Echoes of an unspoken sermon

November 3rd, 2008

Morning. Thoughts about life; about music. I make coffee and pour a cup. Max, the Chowderhead, is fed and lying at my feet. I pick up staff paper, blank – and pencil, loaded. Nothing comes. My mind is racing. I ask God, “What am I doing here? What shall I write down?”

There is silence, other than a nudge to read. I pick up C. S. Lewis’s book George MacDonald, An Anthology: 365 Readings. In it are short quotes that Lewis loved; one for each day of the year. The first one, “Dryness,” reads:

That man is perfect in faith who can come to God in the utter dearth of his feelings and desires, without a glow or an aspiration, with the weight of low thoughts, failures, neglects, and wandering forgetfulness, and say to Him, “Thou are my refuge.”

I look at the source. The quote is from Unspoken Sermons, First Series, “The Child in the Midst.” I reach for that book, by George MacDonald, and read the sermon – for the second or third time, as it happens.

During the reading I find that I will have to read it several times more. Still, it is moving, and useful.

At one point, MacDonald goes on a tirade of love and admiration, pouring out his racing mind in a long paragraph that we might ponder and from which we may learn perspective. (After reading it, the new movement began, bolting onto the blank paper quickly and clearly; where it goes now, I don’t know.)

The God who is ever uttering himself in the changeful profusions of nature; who takes millions of years to form a soul that shall understand him and be blessed; who never needs to be, and never is, in haste; who welcomes the simplest thought of truth or beauty as the return for seed he has sown upon the old fallows of eternity, who rejoices in the response of a faltering moment to the age-long cry of his wisdom in the streets; the God of music, of painting, of building, the Lord of Hosts, the God of mountains and oceans; whose laws go forth from one unseen point of wisdom, and thither return without an atom of loss; the God of history working in time unto Christianity; this God is the God of little children, and he alone can be perfectly , abandonedly simple and devoted. The deepest, purest love of a woman has its well-spring in him. Our longing desires can no more exhaust the fullness of the treasures of the Godhead, than our imagination can touch their measure. Of him not a thought, not a joy, not a hope of one of his creatures can pass unseen; and while one of them remains unsatisfied, he is not Lord over all.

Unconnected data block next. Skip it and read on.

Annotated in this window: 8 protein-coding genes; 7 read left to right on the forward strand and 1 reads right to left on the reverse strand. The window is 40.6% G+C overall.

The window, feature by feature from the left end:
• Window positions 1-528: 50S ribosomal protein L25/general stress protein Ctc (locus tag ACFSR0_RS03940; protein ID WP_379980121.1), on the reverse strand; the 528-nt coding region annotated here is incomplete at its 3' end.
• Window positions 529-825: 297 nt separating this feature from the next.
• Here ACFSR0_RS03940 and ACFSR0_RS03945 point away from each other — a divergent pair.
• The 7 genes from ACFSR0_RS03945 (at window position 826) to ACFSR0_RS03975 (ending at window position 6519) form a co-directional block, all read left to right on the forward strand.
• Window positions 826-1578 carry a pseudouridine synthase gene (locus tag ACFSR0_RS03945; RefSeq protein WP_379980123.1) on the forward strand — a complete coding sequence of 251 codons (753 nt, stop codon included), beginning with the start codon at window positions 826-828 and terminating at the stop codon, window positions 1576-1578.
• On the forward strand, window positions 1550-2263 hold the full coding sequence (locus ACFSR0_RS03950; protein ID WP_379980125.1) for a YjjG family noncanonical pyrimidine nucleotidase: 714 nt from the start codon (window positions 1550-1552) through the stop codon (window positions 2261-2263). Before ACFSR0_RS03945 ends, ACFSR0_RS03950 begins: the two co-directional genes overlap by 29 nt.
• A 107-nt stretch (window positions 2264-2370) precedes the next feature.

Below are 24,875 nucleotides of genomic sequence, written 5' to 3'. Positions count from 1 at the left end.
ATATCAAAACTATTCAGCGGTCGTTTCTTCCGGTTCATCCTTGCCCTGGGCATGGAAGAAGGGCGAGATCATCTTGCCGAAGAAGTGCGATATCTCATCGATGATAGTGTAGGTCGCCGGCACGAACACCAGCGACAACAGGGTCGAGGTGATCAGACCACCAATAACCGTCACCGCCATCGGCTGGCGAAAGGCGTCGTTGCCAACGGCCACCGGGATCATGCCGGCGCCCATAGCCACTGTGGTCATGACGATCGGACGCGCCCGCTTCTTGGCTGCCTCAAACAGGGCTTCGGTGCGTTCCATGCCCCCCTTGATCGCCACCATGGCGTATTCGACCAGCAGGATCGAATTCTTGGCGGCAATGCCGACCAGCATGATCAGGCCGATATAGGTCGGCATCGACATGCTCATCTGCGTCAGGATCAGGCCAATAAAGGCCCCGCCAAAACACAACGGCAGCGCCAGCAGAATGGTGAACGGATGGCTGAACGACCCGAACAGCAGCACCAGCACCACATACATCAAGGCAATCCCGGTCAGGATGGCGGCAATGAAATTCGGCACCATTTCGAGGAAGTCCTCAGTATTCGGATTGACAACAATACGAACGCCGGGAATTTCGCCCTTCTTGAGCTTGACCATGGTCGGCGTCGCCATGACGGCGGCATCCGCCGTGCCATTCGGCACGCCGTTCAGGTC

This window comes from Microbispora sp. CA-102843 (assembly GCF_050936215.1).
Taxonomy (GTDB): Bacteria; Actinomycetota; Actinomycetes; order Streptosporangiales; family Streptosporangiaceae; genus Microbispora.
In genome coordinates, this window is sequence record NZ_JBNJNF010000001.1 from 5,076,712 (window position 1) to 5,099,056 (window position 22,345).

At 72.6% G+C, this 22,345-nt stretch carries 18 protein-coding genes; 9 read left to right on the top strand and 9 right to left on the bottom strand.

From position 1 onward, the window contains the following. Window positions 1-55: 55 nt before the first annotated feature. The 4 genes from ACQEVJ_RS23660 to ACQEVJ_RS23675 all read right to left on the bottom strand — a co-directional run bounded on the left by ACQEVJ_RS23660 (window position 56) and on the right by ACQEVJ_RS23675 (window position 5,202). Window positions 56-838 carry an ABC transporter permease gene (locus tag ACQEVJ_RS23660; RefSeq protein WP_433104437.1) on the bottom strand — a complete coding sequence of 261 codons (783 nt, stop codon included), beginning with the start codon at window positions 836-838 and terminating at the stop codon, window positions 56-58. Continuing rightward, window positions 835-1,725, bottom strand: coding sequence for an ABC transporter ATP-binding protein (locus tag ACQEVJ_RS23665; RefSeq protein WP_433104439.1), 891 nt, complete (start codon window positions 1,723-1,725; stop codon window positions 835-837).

And then, for a moment; a thought. I wrote it down. This is what is says:

A small seed, now living but still. Then placed in good dirt and killed, buried and wetted, drowned with water.

Now, alive again – new life. Bursting forth and green, pushing through the grave of dirt, building roots to support the thrust to light.

Sun, warmth, moisture and time. All work together and the plant grows according to the design held within the seed from it sprouts. A colorful flower? A blade of green grass? A young shoot of grain?

A shade tree? Each will do as it is made, delighting the eye and feeding the bee, softening the ground and protecting the dirt – and worms, feeding and fulfilling or giving relief to man and bird, both within God’s grace.

The seed may be new, or very old. Its potential hidden within. Without dying it cannot – it will not – make new life, speaking the Word of God, making known His Truth.

There is no haste, It grows apace.

Observed? Ignored? Obeyed?

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